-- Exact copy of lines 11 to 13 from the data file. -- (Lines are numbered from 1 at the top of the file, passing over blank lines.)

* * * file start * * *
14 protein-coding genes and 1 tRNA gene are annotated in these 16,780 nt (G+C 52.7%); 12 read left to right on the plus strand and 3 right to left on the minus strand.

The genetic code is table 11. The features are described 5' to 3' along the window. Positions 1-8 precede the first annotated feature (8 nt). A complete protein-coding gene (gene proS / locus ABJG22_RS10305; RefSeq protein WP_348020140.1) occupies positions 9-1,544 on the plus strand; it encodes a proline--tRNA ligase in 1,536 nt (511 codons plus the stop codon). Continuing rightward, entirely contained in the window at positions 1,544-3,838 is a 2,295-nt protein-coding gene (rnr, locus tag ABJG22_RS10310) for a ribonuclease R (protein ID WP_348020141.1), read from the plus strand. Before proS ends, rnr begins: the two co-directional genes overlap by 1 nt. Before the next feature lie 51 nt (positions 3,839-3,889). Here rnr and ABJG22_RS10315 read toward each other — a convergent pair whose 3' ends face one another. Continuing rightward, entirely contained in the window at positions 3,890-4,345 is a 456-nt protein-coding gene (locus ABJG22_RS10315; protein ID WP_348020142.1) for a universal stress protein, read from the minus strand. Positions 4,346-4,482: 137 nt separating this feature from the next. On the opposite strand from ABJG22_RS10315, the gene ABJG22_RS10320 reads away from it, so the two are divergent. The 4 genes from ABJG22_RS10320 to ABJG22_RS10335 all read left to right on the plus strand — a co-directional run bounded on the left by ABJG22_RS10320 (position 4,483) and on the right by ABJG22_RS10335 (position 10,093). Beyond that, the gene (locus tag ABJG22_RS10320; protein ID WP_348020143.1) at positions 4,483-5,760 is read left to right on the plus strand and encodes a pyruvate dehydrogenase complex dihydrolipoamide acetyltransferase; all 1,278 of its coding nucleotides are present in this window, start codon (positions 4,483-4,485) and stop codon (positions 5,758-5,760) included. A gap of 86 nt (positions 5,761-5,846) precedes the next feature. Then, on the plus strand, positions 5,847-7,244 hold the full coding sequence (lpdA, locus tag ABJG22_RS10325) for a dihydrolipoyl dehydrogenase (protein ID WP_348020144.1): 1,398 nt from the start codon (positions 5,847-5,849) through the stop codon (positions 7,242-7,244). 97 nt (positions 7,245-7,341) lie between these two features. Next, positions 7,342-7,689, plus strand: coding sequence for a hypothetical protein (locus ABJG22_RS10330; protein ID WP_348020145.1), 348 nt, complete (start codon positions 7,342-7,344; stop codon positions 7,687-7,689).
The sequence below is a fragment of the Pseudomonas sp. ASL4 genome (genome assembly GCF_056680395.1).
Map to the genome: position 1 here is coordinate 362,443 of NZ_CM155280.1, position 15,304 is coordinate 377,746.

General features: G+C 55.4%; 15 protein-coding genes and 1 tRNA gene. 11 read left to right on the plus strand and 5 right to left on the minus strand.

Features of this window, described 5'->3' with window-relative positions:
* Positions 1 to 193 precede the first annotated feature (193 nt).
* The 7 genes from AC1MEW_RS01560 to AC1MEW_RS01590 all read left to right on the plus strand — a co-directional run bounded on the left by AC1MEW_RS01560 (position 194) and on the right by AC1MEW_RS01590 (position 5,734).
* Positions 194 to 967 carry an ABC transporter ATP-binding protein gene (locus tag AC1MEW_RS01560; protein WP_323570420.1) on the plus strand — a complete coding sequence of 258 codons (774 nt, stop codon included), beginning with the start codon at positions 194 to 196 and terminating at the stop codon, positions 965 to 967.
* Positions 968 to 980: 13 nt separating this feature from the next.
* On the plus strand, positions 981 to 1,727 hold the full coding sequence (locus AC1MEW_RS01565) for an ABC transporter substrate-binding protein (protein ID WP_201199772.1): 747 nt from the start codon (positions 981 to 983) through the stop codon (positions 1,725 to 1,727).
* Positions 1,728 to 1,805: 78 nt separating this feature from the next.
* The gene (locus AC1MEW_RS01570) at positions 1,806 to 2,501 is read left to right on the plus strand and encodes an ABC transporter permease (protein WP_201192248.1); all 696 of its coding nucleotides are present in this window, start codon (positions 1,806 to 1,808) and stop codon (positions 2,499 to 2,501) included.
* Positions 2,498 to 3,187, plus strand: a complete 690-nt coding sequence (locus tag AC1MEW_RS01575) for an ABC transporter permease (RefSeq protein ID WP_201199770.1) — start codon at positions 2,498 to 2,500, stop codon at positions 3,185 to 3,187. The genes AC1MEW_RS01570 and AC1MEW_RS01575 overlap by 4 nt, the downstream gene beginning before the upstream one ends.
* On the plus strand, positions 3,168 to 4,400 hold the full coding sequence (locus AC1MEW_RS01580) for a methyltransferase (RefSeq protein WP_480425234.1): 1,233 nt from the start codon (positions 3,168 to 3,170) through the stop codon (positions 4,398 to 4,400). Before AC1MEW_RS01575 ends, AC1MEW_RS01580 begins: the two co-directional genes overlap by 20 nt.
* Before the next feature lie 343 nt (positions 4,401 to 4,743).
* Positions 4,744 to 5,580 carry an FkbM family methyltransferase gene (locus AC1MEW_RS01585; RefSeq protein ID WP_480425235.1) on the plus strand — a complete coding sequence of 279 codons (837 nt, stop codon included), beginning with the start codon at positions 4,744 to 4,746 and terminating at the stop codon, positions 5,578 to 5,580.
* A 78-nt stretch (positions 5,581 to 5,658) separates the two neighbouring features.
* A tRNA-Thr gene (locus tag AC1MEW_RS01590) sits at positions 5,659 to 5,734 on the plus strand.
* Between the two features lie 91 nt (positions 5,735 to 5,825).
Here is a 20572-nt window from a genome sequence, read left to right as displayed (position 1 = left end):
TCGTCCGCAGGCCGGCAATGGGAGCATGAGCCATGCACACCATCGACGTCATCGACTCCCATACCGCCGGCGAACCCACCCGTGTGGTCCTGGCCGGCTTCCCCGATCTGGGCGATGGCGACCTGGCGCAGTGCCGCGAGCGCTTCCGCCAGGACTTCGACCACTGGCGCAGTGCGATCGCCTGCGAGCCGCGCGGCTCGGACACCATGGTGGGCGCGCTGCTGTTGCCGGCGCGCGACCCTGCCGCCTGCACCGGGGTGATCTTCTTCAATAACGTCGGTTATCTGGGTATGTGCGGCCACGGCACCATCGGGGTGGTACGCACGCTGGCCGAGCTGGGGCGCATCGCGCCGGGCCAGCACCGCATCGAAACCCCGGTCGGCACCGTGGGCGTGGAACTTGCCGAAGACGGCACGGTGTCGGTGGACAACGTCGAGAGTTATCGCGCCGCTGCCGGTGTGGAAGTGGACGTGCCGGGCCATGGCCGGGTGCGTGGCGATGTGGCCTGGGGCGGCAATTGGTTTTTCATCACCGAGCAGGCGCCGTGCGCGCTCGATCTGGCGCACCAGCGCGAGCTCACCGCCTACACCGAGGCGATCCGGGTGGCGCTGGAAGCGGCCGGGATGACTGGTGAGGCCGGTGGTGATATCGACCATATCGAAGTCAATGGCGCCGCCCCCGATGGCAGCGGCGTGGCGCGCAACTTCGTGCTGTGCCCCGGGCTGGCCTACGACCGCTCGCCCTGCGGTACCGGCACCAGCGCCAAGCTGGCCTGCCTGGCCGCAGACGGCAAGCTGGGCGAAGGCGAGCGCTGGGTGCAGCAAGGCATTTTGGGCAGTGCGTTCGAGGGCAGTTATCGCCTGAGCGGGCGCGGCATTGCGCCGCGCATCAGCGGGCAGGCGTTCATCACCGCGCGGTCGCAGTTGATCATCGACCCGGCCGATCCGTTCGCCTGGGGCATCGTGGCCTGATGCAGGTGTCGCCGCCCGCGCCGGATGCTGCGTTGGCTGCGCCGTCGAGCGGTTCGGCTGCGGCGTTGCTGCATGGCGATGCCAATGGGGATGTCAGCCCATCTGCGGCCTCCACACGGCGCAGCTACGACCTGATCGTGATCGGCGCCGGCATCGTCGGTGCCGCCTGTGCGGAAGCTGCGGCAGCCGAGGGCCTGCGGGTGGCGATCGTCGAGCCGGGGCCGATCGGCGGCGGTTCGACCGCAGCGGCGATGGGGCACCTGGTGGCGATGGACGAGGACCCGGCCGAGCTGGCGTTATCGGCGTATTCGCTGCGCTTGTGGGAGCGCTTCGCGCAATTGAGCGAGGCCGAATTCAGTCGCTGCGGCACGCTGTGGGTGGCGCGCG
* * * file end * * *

* On the plus strand, positions 981 to 1,727 hold the full coding sequence (locus AC1MEW_RS01565) for an ABC transporter substrate-binding protein (protein ID WP_201199772.1): 747 nt from the start codon (positions 981 to 983) through the stop codon (positions 1,725 to 1,727).
* Positions 1,728 to 1,805: 78 nt separating this feature from the next.
* The gene (locus AC1MEW_RS01570) at positions 1,806 to 2,501 is read left to right on the plus strand and encodes an ABC transporter permease (protein WP_201192248.1); all 696 of its coding nucleotides are present in this window, start codon (positions 1,806 to 1,808) and stop codon (positions 2,499 to 2,501) included.